A note regarding one fireworm species, Hermodice carunculata: It is a predator of soft corals, but is not offered for sale and is rare in aquariums. Occasionally hitchhiking in on live rock, it is often a brilliant cherry red and utterly fearless. These worms should be captured with tweezers or forceps and removed.
Unlike Hermodice, the gray, pink or orange beneficial fireworms generally hide during the day in the main tank. In the absence of predators, such as fish or shrimp, they may remain visible during the day in the refugium. Several species are offered by vendors, ranging from the large pink individuals of Eurythoe complanata to smaller worms of several species, most of which need microscopic examination for adequate identification.
These worms are superb scavengers, and once they have a good food source they regularly sexually reproduce, resulting in larvae that will swim in the tank’s water for several days and act as food for small-mouthed stony corals and many soft corals. Additionally, they will colonize the decorative rockwork in the main tank, where they will become the primary scavengers in the system. Such worms are often eaten by shrimp and crabs, and the refugium acts as a population reservoir for them.
Hairworms. Hairworms (cirratulids), another type of polychaete worm, should also be added to the refugium. These are scavengers and particulate-feeding worms that generally live buried in the sediments, with just an array of tentacles projecting above the surface showing their presence. The hairworm population in the refugium also acts as a reproduction reservoir for these worms. Hairworms are necessary for the proper functioning of a sand bed (or really any type of particulate bed in the main tank), but the worms in the main tank tend to be eaten by shrimp, hermit crabs and some fish.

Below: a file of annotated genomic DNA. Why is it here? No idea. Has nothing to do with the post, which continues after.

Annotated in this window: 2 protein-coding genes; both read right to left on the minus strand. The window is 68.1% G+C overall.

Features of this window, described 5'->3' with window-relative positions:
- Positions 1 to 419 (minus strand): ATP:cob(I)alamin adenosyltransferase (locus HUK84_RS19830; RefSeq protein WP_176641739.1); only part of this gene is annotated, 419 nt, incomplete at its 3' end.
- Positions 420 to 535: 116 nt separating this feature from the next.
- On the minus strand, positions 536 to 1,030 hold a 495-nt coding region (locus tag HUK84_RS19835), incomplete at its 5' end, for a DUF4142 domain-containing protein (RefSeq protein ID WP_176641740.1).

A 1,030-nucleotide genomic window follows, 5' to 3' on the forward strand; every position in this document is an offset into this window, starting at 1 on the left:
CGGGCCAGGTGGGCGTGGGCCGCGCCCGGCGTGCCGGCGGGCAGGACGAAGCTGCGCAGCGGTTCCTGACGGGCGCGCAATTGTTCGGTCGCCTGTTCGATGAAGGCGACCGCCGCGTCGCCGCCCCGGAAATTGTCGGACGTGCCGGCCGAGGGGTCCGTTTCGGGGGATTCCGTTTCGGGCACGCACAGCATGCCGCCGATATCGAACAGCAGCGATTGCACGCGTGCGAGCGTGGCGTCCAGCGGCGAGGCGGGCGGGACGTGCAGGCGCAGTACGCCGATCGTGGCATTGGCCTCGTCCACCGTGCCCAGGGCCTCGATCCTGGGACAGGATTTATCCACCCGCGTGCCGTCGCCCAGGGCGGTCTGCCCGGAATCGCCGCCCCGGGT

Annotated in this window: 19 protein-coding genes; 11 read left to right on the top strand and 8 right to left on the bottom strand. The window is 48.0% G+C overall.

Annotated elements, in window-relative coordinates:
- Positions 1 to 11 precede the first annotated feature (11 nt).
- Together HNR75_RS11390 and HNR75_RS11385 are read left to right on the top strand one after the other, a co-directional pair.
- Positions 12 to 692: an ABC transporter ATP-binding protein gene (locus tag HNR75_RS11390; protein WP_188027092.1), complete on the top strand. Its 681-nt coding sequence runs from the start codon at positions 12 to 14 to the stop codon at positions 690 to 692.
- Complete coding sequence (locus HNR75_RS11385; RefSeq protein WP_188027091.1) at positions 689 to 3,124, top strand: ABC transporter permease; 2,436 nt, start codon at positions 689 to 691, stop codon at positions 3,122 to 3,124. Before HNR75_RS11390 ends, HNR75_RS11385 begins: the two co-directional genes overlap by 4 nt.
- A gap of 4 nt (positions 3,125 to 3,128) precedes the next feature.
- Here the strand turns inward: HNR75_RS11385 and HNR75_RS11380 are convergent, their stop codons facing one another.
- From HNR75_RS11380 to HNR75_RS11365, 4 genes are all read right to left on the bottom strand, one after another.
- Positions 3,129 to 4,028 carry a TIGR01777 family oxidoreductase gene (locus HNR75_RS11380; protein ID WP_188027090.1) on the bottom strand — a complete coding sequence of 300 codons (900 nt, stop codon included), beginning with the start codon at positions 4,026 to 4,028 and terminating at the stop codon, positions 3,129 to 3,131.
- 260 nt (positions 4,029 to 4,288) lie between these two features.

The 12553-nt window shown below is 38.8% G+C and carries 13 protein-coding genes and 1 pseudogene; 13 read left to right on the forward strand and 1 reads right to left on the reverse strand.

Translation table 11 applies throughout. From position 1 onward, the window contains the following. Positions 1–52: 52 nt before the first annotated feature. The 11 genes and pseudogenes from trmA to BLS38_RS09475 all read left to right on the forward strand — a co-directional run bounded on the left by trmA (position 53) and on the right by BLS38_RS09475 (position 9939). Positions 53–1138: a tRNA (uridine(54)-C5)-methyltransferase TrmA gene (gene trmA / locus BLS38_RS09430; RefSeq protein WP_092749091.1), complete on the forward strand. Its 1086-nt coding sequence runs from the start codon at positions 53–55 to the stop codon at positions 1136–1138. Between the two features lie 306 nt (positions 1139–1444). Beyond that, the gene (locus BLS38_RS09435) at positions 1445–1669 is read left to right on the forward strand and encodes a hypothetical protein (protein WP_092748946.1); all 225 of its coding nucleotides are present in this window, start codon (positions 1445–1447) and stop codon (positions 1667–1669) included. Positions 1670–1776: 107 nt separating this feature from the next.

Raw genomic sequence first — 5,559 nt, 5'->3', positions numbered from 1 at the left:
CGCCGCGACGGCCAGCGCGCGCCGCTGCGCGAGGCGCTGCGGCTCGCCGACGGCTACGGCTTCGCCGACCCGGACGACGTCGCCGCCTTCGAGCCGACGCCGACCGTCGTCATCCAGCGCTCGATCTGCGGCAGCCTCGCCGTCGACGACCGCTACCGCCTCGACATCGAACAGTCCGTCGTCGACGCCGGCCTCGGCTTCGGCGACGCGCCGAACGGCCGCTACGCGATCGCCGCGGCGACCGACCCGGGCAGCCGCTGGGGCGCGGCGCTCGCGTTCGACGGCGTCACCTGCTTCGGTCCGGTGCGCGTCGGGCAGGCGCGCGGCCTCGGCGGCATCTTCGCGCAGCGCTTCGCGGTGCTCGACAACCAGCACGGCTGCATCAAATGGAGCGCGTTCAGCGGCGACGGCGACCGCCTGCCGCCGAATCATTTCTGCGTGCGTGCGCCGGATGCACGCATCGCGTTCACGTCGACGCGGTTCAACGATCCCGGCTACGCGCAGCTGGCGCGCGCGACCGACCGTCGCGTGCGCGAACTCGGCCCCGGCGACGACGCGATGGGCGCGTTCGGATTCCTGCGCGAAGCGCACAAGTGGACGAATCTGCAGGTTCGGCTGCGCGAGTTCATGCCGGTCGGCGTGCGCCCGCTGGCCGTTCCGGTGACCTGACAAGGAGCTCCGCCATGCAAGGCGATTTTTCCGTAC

Amphipods. Three types of small- to micro-size crustaceans are also good animals to keep in a refugium. The first and generally largest of these bugs are “amphipods.” The ones most commonly found in aquariums are from about 2 to 3 millimeters to about 12 millimeters long. They are bottom-dwelling creatures, though they can swim rather well. The amphipods in aquariums are compressed from side-to-side, and appear somewhat C-shaped. They often crawl on their sides. Most of the many aquarium species are deposit-feeding scavengers or detritivores. The smaller individuals, particularly, are eaten by many other animals.
Shrimplike mysids. The next types of refuge crustaceans are the shrimplike mysids. Mysids are small, 1 to 5 millimeters long and largely transparent. They are usually visible only as tiny moving shapes in the water. Mysids swim continuously and will do best with a bit of Chaetomorpha algae for cover. They eat particulate material floating in the water. Some of them will migrate (particularly at night) to the main tank, where they are prized food for corals (at night), fish, crabs and shrimp (during the day).
Harpacticoid copepods. The last refugium animals we will discuss are the tiny harpacticoid copepods. Several vendors offer them for sale, but it’s worth noting that temperate harpacticoids, such as most Tigriouis species, will not persist at reef aquarium temperatures. Tropical or subtropical harpacticoids, on the other hand, do well in reef aquariums. To the unaided eye, harpacticoids appear as small circular or teardrop-shaped dots that jerkily move through the water or along the aquarium walls. Most are smaller than 1 millimeter. They are deposit- or particle-feeding animals, and are a natural food source found in many reef coral diets.
Small But Important
Although aquariums are constructed for the beauty and interest provided by their larger residents, it’s important to realize that their success often depends on the presence of some small, unglamorous animals, such as fireworms, hairworms, amphipods, shrimplike mysids and harpacticoid copepods. Consequently, a small investment in time and money spent constructing a refugium can pay dramatic dividends by helping to maintain the more flashy and expensive decorative livestock.
Dr. Ron Shimek is an invertebrate zoologist with more than 30 years of experience with marine and freshwater invertebrates. He has published numerous scientific and hobby-related articles.
Featured Image: By Ronald Shimek